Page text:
Quake rattles Kinkead Building, workers
A series of small earthquakes rattled western Nevada Friday morning, fraying the already raw nerves of state workers in the Kinkead Building.
The quakes put an exclamation point on Thursday’s presentation by Human Resources Director Mike Willden asking the legislative Interim Finance Committee to move his staff out of what they consider an unsafe building. Willden told lawmakers that, with their permission, his staff could be relocated to three available office buildings in the Carson City area by the first of the year.
He cited an engineering report that says the building is safe for now but could collapse in a major quake.
“We need to get out of here now,” said one upset worker after the 4.2 quake shook the six-story building a block east of the Capitol.
John Anderson, head of the UNR Seismology lab, said the quakes were centered about 12 miles east of Carson City, nine miles south of Dayton. The 4.2 quake was preceded by a quake measuring 2.6 on the Richter Scale and followed by two smaller quakes measuring 1.5. All four occurred in a 40 minute period beginning just after workers arrived at 8 a.m.
Another worker said a number of employees immediately left the building. But, she said, a deputy agency head came outside and told them to return saying they weren’t allowed to evacuate without permission and that the time outside the building would be counted as their morning break.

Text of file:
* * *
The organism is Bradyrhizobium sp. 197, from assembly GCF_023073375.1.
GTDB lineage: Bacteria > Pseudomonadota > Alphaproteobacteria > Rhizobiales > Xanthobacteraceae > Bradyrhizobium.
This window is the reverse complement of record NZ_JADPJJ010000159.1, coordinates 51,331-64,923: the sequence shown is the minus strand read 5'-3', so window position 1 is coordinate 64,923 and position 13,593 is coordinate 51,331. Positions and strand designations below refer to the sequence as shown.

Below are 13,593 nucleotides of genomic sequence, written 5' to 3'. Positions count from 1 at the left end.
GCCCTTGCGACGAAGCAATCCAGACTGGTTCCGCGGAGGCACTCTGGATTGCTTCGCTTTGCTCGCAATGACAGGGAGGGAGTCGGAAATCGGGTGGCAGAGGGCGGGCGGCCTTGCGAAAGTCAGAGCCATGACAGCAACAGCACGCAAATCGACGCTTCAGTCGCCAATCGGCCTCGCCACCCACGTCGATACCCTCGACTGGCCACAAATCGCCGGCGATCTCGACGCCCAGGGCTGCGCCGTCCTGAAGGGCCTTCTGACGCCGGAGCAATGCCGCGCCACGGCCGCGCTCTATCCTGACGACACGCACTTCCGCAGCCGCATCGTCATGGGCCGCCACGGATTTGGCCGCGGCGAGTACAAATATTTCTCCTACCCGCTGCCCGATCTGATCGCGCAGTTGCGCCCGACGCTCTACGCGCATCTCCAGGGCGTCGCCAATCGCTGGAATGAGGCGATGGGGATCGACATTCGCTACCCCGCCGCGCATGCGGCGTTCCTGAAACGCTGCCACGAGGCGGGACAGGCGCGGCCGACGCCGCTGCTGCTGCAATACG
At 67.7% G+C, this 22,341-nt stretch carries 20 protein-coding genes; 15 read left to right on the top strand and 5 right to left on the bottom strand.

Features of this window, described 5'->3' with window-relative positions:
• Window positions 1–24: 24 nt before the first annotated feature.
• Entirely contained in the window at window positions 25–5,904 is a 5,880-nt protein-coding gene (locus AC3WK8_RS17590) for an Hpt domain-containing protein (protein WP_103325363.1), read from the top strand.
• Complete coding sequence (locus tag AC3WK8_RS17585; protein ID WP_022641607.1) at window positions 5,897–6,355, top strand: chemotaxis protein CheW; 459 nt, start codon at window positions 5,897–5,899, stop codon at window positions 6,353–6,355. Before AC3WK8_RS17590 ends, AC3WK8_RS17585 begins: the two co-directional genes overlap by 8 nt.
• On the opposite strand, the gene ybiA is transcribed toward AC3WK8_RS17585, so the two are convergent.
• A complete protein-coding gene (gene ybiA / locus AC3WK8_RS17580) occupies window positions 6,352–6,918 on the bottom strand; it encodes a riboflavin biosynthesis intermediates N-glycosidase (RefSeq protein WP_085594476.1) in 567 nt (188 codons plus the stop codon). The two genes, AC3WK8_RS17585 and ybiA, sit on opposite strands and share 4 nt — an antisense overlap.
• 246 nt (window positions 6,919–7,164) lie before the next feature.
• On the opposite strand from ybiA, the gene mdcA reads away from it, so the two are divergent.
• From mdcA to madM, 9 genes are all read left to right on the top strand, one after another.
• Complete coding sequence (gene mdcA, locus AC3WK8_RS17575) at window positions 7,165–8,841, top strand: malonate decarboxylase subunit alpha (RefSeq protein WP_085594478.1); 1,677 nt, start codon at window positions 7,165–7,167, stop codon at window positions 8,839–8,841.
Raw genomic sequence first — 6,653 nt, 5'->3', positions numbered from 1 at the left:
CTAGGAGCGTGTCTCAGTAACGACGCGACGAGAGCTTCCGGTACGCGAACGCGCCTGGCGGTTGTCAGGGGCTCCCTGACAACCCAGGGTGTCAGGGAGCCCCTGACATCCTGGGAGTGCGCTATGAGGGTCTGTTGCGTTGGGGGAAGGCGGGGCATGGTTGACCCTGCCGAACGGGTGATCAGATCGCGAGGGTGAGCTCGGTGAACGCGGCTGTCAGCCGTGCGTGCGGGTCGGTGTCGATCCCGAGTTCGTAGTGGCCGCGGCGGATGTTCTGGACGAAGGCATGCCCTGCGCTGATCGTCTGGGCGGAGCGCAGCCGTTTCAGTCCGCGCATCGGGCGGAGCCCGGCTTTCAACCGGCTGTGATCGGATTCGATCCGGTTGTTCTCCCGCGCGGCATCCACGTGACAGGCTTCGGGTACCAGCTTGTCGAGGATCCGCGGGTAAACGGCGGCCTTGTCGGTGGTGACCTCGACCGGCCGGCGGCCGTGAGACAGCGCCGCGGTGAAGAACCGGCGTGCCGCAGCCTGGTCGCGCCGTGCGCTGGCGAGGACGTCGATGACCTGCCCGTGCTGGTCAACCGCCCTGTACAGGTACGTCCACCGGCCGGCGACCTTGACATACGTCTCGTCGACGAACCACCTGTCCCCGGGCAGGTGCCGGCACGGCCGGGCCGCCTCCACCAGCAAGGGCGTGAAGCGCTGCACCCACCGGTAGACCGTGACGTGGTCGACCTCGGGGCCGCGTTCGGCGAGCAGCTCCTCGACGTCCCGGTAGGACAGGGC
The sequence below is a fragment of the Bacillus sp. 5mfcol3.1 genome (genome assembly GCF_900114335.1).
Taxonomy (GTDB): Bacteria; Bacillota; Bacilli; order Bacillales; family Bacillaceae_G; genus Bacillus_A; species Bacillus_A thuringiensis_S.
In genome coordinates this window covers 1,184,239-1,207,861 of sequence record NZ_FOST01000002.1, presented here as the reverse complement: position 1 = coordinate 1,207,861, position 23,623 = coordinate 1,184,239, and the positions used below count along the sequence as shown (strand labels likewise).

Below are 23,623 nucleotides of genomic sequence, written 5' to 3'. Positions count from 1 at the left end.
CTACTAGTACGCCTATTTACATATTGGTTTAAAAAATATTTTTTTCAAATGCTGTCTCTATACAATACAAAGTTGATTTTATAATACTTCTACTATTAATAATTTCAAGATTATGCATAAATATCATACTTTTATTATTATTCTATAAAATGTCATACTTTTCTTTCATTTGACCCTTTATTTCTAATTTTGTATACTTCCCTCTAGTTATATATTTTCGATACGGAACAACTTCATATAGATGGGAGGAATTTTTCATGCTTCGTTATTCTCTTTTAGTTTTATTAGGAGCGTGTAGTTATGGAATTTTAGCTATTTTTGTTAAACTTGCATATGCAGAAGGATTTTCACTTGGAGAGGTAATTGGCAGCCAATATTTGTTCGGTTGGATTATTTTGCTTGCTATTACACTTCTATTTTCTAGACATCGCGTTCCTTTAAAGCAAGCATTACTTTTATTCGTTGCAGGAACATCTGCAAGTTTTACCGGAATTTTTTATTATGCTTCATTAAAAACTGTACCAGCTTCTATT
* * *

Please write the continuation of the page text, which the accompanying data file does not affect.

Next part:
She said she was so upset she wanted to just go home.
By midmorning, however, Willden was making the rounds of his different agencies trying to calm everyone down. He said there was “not the best communications this morning” but that what the deputy was attempting to say was that the experts don’t want everyone just running for the exits when a quake hits.
“When an event is occurring, they don’t want everyone running out. The experts want us to get away from the glass and away from objects that can fall. So they say wait until you’re told to evacuate.”
He said, however, he fully understands the reaction of some workers. He said more training for emergencies will be offered next week.
In the meantime, he said, engineers went through the building again after the quakes to see if there was any new damage. He said they told him there was no serious damage from the latest event.
Willden said he’ll ask lawmakers in November to authorize moving 350 employees out of the Kinkead Building into leased space until a new office building to house human resources is constructed next to the new Conservation and Natural Resources Building on South Stewart Street. That building could be ready by 2010.
Lawmakers agreed Thursday that new building should be a top priority for the 2007 Legislature and indicated they would try find a way to move Human Resources out of Kinkead until then.
–Contact reporter Geoff Dornan at firstname.lastname@example.org or 687-8750.